As a federal court reporter at The Philadelphia Inquirer, I got a 
tip one Friday that something big was going to happen that 
would “involve the Halls of Congress.”

I couldn’t nail the story that day. But the next day I broke what came to be
 known as the Abscam story.

Nabbed taking bribes from FBI agents posing as Arab sheiks were three
Philadelphia city councilmen, a U.S. congressman and a U.S. senator from New Jersey and eventually more elected officials.

To this day, there are a lot of journalism case studies about the Abscam story. At issue: Who were my sources? Did the prosecutors leak the sting to the press to “stampede” a grand jury into returning an indictment?

Little did I expect that this experience would impart some life lessons.

In a defense motion to dismiss the case, Judge John P. Fullam sentenced me to six months in jail for declining to reveal my sources. I never had to serve my time, thankfully, because it quickly became clear the prosecutors were making their case with videotapes, not leaks. Nevertheless, I fielded several early-morning calls from anguished suspected sources, urging me to clear them of culpability. As those criminal justice types sweated out their own careers, my newsroom colleagues, ironically, voiced notable envy at the turn in my career.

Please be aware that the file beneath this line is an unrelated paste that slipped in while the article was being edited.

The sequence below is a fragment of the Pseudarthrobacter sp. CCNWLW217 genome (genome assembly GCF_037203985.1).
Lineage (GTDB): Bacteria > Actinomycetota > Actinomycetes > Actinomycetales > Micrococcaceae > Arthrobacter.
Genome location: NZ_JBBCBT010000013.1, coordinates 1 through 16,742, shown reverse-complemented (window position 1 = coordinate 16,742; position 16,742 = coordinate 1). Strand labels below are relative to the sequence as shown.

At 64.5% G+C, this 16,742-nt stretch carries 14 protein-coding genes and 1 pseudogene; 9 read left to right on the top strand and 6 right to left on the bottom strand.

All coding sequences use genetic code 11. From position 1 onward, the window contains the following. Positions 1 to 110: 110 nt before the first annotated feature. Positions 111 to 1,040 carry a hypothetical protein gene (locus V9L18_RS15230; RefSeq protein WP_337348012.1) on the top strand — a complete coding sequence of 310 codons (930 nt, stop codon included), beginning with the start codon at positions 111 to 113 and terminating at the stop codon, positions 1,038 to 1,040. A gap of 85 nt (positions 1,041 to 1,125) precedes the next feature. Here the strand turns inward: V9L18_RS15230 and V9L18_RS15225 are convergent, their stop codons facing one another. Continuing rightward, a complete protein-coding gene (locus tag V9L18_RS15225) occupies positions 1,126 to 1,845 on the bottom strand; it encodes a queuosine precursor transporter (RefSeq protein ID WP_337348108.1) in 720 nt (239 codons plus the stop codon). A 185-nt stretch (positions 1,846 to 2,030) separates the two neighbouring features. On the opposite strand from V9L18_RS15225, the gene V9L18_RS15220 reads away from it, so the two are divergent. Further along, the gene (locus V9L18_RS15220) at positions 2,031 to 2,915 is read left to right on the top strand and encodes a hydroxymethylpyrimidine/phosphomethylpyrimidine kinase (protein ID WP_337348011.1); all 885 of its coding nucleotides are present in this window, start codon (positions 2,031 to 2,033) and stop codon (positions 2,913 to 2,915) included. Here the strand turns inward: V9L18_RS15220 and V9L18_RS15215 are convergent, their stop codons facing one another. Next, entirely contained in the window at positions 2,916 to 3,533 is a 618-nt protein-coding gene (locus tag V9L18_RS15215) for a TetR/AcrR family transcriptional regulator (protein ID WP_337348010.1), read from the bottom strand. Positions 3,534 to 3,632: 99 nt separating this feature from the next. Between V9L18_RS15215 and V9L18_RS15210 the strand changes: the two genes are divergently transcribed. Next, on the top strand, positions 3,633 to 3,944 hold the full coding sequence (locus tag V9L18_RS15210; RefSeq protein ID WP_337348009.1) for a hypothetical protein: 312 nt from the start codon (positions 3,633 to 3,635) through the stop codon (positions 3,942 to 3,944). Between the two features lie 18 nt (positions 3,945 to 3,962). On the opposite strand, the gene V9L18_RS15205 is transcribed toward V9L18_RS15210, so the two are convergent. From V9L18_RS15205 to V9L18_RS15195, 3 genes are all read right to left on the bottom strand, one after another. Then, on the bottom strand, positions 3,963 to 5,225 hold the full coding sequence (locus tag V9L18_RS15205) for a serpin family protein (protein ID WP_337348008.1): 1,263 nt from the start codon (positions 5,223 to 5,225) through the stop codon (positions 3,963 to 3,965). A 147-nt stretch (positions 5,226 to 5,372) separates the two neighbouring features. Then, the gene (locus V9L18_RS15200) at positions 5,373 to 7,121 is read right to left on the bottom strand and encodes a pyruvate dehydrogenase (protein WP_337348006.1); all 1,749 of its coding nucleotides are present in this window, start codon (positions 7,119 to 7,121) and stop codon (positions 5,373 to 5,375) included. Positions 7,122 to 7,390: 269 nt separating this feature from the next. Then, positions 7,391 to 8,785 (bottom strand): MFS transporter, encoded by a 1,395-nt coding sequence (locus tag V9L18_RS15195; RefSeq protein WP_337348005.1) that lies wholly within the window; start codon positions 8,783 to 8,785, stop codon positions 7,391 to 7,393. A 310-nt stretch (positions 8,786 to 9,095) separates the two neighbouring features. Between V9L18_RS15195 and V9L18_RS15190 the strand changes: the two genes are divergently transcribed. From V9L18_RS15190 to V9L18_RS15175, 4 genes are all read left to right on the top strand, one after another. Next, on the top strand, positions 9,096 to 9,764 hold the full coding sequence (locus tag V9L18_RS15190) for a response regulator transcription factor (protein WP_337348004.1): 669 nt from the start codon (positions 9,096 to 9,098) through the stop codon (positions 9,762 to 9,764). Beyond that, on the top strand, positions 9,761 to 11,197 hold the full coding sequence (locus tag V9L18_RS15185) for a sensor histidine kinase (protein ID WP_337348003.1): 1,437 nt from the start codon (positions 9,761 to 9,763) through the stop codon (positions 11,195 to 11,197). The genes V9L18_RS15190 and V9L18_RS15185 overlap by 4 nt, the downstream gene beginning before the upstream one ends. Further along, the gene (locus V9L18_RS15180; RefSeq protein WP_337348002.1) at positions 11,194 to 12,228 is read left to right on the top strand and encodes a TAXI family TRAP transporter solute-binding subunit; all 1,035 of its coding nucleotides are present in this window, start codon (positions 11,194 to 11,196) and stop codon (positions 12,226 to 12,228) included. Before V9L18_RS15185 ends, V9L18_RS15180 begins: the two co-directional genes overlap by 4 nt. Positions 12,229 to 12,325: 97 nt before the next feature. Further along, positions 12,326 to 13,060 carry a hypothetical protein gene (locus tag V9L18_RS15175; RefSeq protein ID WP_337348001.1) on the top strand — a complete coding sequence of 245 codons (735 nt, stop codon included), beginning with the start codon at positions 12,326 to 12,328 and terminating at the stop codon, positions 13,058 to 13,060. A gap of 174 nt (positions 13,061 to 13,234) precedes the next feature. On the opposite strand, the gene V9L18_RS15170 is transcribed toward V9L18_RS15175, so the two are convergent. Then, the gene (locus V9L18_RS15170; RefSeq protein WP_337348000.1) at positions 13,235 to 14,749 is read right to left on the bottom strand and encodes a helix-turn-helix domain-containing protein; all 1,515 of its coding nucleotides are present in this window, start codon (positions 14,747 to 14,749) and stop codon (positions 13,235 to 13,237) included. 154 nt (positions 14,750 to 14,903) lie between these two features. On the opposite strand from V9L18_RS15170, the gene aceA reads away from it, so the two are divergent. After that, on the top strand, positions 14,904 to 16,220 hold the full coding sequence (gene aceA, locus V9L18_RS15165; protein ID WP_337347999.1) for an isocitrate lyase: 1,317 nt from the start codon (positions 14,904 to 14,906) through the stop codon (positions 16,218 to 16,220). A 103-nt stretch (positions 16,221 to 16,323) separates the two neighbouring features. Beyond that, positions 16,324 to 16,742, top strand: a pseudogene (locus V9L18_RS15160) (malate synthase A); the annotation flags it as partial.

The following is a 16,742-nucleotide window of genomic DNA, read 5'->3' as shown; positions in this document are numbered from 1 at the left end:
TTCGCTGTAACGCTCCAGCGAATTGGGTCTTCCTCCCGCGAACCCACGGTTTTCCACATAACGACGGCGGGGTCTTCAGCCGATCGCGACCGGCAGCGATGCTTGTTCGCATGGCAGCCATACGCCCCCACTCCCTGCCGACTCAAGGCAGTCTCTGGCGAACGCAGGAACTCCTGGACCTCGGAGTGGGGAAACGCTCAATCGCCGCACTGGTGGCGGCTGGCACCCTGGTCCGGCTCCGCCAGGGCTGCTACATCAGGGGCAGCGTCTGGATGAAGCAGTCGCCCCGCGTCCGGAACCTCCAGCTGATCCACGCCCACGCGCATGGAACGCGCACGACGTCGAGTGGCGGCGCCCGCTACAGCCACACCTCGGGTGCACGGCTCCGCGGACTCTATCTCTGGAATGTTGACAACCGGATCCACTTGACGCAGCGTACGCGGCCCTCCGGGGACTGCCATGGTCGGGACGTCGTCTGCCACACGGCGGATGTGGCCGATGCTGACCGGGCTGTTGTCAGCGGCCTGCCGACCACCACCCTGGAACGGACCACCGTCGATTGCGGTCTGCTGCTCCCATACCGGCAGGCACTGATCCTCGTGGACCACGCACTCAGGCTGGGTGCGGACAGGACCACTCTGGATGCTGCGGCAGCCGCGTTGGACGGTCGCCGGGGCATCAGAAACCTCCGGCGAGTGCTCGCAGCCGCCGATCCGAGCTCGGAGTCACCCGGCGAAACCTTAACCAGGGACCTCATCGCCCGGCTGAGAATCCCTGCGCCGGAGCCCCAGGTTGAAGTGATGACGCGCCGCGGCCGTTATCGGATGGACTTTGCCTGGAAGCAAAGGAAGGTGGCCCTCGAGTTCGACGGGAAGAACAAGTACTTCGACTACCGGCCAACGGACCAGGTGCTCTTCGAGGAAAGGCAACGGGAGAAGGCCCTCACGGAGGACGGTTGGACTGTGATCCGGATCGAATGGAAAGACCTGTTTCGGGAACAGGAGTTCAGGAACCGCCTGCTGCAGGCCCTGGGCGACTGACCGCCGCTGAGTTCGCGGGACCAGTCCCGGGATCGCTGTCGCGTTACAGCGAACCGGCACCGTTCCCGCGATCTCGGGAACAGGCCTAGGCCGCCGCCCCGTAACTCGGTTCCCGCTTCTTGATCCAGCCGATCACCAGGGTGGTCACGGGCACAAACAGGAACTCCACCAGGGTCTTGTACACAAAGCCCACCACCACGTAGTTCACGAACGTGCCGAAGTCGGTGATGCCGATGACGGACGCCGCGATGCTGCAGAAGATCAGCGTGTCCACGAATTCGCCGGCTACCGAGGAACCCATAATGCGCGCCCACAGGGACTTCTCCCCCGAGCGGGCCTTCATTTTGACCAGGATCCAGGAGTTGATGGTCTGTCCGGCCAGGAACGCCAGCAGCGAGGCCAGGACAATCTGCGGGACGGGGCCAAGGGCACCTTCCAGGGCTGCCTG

Such is the stuff of media law textbooks. Over the years, I have been amused as various students have called textbook chapters about Abscam to my attention.

While I can’t disclose the truth, I can say that much of what has been written is based on a wrong premise, on wrong assumptions.

It was one of my first experiences with “having journalism done to me.” Little did I know the experience would prove invaluable in later years.

As a leader in the civic journalism movement, I favored a term for the sloppy reporting that surrounded a lot of civic journalism efforts. I called these stories “drive-by shootings.” It was journalism based on what the reporters thought was conventional wisdom, not tested with original legwork. Journalism that gave a platform to the critics but seldom interviewed the practitioners.